It’s really interesting to see so many governments start to use GitHub as a platform for sharing both code and data. One of the things I find interesting, though, is how infrequently governments use standard licenses with their data and app releases on GitHub.
Before leaving the City of Philadelphia, I began experimenting with a new approach. I created a stand-alone repository for our most commonly used set of terms & conditions. Then, I added the license to a new project as a submodule. With this approach, we can ensure that every time a set of terms & conditions is included with a repo containing city data or apps that the language is up to date and consistent with what is being used in other repos.
~$ git submodule add git://github.com/CityOfPhiladelphia/terms-of-use.git license
This adds a new subdirectory in the parent repo named ‘license’ that contains a reference to the repo holding the license language. Any user cloning the repo to use the data or app, simply does (for purposes of demonstration, using this rep):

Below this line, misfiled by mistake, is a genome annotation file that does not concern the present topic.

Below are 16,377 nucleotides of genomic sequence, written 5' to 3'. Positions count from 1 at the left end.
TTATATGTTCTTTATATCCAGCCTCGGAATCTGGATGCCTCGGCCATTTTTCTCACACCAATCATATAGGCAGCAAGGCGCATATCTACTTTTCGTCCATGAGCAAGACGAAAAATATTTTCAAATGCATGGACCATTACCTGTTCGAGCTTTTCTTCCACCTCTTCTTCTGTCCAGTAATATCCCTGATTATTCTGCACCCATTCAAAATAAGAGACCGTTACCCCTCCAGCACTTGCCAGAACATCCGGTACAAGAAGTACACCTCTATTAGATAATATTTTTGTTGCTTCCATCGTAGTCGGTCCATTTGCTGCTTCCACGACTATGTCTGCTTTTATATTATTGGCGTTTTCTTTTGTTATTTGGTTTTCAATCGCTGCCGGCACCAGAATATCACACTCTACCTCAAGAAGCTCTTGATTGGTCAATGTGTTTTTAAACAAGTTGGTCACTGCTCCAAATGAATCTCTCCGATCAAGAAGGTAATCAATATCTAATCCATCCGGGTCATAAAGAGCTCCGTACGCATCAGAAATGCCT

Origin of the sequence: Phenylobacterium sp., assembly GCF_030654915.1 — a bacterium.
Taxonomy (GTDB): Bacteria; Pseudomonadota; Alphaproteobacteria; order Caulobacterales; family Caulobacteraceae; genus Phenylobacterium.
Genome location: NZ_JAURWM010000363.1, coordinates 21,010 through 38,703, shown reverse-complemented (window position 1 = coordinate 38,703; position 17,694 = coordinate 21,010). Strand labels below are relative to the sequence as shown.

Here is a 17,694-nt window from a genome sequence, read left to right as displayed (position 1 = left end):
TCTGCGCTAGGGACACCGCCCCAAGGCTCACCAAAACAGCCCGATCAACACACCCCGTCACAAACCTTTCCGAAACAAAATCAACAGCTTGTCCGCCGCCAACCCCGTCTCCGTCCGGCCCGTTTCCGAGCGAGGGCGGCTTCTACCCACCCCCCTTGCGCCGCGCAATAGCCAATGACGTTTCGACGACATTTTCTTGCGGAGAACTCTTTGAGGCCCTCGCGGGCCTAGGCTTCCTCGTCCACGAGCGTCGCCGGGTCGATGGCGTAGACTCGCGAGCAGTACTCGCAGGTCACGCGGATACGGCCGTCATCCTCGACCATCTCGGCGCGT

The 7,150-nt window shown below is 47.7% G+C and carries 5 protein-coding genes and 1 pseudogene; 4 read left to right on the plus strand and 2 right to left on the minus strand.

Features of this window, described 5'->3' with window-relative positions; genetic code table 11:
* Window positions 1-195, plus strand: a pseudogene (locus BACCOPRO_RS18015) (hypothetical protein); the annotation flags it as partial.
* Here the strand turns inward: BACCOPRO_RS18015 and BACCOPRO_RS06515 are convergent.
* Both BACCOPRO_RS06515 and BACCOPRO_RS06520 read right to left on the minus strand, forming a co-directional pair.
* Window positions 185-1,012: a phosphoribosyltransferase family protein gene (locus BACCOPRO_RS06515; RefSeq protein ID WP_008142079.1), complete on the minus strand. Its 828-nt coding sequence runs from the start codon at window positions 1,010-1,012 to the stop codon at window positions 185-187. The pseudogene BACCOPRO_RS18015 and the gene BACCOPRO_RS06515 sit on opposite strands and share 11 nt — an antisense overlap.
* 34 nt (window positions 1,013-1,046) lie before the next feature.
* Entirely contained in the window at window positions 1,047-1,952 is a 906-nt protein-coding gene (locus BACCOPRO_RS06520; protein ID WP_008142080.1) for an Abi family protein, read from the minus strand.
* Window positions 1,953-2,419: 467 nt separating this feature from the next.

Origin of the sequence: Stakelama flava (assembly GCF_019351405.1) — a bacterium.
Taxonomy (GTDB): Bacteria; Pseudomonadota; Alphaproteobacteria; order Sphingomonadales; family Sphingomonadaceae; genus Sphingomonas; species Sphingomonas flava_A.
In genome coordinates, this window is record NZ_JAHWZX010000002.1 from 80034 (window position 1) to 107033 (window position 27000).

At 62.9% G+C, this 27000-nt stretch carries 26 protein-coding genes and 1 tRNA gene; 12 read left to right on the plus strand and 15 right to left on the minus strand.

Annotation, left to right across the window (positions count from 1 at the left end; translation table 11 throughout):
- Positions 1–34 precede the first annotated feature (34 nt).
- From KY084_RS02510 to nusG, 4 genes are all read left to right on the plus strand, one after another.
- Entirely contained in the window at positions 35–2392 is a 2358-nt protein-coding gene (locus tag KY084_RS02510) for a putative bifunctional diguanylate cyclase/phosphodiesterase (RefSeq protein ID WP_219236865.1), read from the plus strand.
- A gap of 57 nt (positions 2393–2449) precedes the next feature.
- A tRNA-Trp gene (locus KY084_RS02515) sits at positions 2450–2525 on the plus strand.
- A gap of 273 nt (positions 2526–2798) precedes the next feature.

~$ git clone https://github.com/CityOfPhiladelphia/phl-polling-loctions
~$ git submodule init
~$ git submodule update
The user can run git submodule update any time to get the very latest license language, which can change from time to time.
Github is an amazing platform for governments to use in sharing open data and fostering collaboration through releasing applications as open source projects.
I think it also provides some powerful facilities for associating licenses and terms & conditions with these releases – something every open source project needs to be sustainable and successful.